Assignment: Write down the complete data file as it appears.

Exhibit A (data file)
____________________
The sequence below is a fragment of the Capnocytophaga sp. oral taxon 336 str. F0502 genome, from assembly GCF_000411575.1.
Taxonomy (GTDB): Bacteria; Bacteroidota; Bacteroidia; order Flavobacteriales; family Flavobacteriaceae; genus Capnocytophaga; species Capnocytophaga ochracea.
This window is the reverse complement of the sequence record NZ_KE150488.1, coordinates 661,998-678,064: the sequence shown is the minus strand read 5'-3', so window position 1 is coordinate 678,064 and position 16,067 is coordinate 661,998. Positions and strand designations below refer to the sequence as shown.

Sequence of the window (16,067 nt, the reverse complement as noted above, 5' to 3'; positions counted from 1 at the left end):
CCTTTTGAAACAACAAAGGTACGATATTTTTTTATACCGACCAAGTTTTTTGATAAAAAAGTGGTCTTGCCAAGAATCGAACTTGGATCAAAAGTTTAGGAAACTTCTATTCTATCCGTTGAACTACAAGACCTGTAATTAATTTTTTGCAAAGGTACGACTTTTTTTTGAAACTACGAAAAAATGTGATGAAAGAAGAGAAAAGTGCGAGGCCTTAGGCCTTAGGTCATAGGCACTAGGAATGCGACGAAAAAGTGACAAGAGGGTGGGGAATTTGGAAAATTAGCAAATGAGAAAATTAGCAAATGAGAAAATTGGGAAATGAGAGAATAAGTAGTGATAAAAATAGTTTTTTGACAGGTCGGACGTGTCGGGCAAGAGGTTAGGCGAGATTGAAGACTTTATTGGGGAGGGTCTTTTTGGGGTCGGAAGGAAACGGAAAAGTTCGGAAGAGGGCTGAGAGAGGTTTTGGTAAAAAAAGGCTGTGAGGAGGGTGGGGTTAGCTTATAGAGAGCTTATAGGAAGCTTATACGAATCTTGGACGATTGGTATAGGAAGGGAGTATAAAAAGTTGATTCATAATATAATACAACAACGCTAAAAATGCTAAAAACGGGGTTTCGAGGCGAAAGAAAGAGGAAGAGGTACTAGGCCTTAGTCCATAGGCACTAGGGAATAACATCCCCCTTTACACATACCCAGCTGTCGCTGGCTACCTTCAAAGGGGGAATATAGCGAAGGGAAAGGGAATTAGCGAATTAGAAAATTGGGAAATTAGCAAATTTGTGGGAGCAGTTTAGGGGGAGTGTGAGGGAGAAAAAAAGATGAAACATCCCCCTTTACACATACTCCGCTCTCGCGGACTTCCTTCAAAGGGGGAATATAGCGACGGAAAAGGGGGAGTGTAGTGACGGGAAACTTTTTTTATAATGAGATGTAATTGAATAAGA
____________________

The sequence below is a fragment of the Capnocytophaga sp. oral taxon 336 str. F0502 genome, from assembly GCF_000411575.1.
Taxonomy (GTDB): Bacteria; Bacteroidota; Bacteroidia; order Flavobacteriales; family Flavobacteriaceae; genus Capnocytophaga; species Capnocytophaga ochracea.
This window is the reverse complement of the sequence record NZ_KE150488.1, coordinates 661,998-678,064: the sequence shown is the minus strand read 5'-3', so window position 1 is coordinate 678,064 and position 16,067 is coordinate 661,998. Positions and strand designations below refer to the sequence as shown.

Sequence of the window (16,067 nt, the reverse complement as noted above, 5' to 3'; positions counted from 1 at the left end):
CCTTTTGAAACAACAAAGGTACGATATTTTTTTATACCGACCAAGTTTTTTGATAAAAAAGTGGTCTTGCCAAGAATCGAACTTGGATCAAAAGTTTAGGAAACTTCTATTCTATCCGTTGAACTACAAGACCTGTAATTAATTTTTTGCAAAGGTACGACTTTTTTTTGAAACTACGAAAAAATGTGATGAAAGAAGAGAAAAGTGCGAGGCCTTAGGCCTTAGGTCATAGGCACTAGGAATGCGACGAAAAAGTGACAAGAGGGTGGGGAATTTGGAAAATTAGCAAATGAGAAAATTAGCAAATGAGAAAATTGGGAAATGAGAGAATAAGTAGTGATAAAAATAGTTTTTTGACAGGTCGGACGTGTCGGGCAAGAGGTTAGGCGAGATTGAAGACTTTATTGGGGAGGGTCTTTTTGGGGTCGGAAGGAAACGGAAAAGTTCGGAAGAGGGCTGAGAGAGGTTTTGGTAAAAAAAGGCTGTGAGGAGGGTGGGGTTAGCTTATAGAGAGCTTATAGGAAGCTTATACGAATCTTGGACGATTGGTATAGGAAGGGAGTATAAAAAGTTGATTCATAATATAATACAACAACGCTAAAAATGCTAAAAACGGGGTTTCGAGGCGAAAGAAAGAGGAAGAGGTACTAGGCCTTAGTCCATAGGCACTAGGGAATAACATCCCCCTTTACACATACCCAGCTGTCGCTGGCTACCTTCAAAGGGGGAATATAGCGAAGGGAAAGGGAATTAGCGAATTAGAAAATTGGGAAATTAGCAAATTTGTGGGAGCAGTTTAGGGGGAGTGTGAGGGAGAAAAAAAGATGAAACATCCCCCTTTACACATACTCCGCTCTCGCGGACTTCCTTCAAAGGGGGAATATAGCGACGGAAAAGGGGGAGTGTAGTGACGGGAAACTTTTTTTATAATGAGATGTAATTGAATAAGA